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MARGARET (HAWKINS) KEANE

(b.1927)

Margaret Keane is an American illustration and portrait artist born in Tennessee in 1927. Her work which is instantly recognizable focuses on sad doe-eyed children in oil or mixed media. Keane studied at the Walkins Art Institute in Nashville and the Traphagen School of Design, New York City. Keane notes the influence of artist Amedeo Modigliani in her work in addition to gaining inspiration from other artists such as Van Gogh, Henri Rousseau, Leonardo da Vinci, Gustav Klimt, Edgar Degas, Picasso, Sandro Botticelli and Paul Gauguin.

In the early 1960s her work became popular, while being sold under the name of her second husband, artist Walter Keane (1915-2000). Locked away in her studio to produce work, Margaret was forced to produce more work while her husband continued to take credit for her work which continued to grow in popularity after the couple started to mass produce the images for sale as posters, on postcards, plates, refrigerator magnets, etc., making the art affordable to the masses. Keane’s artwork was also readily available at mainstream locations like supermarkets and gas stations. A 1965 LIFE Magazine story called the paintings “the most popular art now being produced in the free world.”

Eventually Margaret and Walter would divorce in 1965, citing the issue over the artwork credit as the cause. Due to Walter’s refusal to relinquish his rights to the artwork, the couple’s divorce proceedings would eventually lead to federal court. During the hearing the Judge asked both Margaret and Walter to create a painting before the court to prove that Margaret was indeed the artist. Walter declined to paint before the court, citing a shoulder injury and in 1986 the court sided with Margaret, reestablishing her rights to her work.

Her work while living in her husband’s shadow tended to depict sad children in a dark setting, but after divorcing, moving to Hawaii, and becoming a Jehovah’s Witnesses in 1972, her paintings took on a happier, brighter style which her website now describes as having “tears of joy” or “tears of happiness”.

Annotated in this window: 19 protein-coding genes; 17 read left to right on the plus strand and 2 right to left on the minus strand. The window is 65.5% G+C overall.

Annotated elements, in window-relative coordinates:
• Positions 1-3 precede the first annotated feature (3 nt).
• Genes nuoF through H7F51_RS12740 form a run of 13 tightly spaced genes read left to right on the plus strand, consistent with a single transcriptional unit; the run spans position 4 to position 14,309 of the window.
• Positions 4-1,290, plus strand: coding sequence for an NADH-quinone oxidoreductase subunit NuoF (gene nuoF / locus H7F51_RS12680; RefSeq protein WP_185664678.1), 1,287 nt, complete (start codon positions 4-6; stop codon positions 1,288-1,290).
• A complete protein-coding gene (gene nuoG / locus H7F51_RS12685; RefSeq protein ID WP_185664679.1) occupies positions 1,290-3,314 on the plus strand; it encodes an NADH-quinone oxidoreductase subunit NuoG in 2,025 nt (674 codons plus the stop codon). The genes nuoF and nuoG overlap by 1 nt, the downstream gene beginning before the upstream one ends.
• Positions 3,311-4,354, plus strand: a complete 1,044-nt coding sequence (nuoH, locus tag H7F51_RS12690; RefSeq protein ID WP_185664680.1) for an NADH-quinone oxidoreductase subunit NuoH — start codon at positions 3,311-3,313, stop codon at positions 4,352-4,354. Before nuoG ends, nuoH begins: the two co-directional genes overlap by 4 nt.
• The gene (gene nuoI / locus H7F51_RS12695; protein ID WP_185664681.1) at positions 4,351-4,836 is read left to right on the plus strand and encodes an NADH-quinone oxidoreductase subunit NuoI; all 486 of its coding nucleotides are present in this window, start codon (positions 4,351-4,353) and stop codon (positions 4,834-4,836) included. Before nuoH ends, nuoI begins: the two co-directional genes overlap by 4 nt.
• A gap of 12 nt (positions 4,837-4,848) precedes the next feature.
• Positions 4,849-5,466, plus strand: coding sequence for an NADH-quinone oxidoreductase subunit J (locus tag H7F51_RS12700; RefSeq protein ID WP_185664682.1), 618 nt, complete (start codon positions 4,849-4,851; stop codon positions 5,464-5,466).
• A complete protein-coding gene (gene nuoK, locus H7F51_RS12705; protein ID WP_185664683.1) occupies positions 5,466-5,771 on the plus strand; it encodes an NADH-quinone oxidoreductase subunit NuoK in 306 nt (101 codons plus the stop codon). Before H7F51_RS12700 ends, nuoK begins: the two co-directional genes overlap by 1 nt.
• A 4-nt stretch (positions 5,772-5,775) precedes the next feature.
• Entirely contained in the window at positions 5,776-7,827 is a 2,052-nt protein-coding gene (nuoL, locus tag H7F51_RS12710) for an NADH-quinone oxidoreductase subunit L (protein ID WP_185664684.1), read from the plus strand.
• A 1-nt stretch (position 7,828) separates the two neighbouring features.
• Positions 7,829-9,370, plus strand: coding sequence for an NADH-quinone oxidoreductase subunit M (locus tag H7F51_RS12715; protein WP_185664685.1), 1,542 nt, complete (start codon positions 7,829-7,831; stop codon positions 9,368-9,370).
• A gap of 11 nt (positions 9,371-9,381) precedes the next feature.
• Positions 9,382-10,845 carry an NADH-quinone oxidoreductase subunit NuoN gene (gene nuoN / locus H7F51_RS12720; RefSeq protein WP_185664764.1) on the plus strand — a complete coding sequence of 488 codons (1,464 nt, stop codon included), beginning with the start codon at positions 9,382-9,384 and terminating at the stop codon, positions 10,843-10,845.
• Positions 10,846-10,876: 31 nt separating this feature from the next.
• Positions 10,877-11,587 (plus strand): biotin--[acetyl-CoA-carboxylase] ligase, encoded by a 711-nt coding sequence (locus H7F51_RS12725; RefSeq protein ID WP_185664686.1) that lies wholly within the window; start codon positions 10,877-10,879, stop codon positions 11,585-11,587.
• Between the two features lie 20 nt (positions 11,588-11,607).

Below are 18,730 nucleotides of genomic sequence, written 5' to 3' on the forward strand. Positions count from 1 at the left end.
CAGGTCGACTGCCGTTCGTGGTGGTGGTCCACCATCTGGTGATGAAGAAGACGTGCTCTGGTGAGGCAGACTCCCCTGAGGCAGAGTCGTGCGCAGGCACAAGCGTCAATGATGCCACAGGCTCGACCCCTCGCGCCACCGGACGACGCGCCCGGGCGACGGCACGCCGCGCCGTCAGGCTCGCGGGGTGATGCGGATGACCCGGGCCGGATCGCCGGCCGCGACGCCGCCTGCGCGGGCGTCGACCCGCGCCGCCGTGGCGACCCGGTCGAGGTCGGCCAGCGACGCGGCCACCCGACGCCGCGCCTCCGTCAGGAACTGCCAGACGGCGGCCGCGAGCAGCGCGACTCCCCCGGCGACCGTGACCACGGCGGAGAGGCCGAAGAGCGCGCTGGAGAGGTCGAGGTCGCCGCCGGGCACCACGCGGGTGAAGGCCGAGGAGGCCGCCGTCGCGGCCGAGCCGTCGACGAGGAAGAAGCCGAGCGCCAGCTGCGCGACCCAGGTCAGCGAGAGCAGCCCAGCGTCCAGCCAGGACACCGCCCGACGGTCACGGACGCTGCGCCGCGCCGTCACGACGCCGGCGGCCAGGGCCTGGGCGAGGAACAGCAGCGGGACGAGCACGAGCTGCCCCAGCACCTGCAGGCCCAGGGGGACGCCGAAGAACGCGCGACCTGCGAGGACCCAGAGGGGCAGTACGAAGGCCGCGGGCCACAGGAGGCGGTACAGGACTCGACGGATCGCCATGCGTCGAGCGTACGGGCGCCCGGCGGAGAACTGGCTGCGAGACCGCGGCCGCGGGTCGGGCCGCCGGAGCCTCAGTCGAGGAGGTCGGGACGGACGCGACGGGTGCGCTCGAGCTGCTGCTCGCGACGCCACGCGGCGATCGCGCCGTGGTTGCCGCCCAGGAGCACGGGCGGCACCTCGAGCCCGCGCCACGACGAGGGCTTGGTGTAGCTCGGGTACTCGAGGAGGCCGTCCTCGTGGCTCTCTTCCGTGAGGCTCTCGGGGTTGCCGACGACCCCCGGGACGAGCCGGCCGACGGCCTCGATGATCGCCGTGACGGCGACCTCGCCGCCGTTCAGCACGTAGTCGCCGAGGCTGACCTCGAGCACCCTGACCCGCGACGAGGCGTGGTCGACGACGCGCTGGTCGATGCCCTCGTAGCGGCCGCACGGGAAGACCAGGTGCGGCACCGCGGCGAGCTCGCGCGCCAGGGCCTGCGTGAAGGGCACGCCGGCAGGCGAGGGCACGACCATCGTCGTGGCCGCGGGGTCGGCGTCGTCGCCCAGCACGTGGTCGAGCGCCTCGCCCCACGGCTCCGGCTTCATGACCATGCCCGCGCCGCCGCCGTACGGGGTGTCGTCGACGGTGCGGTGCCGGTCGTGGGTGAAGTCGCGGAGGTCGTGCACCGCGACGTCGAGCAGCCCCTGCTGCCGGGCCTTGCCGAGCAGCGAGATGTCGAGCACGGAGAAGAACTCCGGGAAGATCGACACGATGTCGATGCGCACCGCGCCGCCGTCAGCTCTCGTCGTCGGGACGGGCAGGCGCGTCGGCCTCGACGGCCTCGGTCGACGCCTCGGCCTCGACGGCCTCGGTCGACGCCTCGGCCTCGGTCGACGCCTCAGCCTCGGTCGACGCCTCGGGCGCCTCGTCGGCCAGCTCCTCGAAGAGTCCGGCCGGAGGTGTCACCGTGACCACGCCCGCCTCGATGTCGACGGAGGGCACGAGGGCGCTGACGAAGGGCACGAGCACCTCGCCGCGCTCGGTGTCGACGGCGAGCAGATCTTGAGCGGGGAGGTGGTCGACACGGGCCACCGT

Keane’s work has become a fixture of popular culture and was the inspiration for illustrator Craig McCracken’s “Powerpuff Girls”.

Keane had had solo shows at the Brussels Pavilion at the Brussels World’s Fair, by special invitation of the Belgian government; Tokyo American Cultural Center in Tokyo, the National Museum of Contemporary Art in Madrid and galleries in New York, Chicago, Honolulu, Houston, San Francisco and Beverly Hills, among others. She was named a Fellow of The Society of Western Artists after exhibiting in three Annual Juried Shows in the M.H. De Young Memorial Museum in San Francisco.

Currently Margaret makes her home in Napa County, California. Her work has been collected by actresses Joan Crawford and Natalie Wood as well as director Tim Burton who directed the 2014 biographical drama about Margaret and Walter titled “Big Eyes”, where she is portrayed by Amy Adams. The artist’s Keane Eyes Gallery is located in San Francisco.

Keane’s work can be found in public collections such as The The National Museum of Contemporary Art, Madrid; The National Museum of Western Art, Tokyo; the National Museum of Modern Art, Mexico City; Le Musee Communal Des Beaux-Arts, Bruges; the Tennessee Fine Arts Museum, Nashville, Tennessee; the Brooks Memorial Museum, Memphis, Tennessee;the Hawaii State Capitol, Honolulu; the United Nations, New York City; the Triton Museum of San Jose, California; the Laguna Beach Art Museum, Laguna Beach, California; the National Museum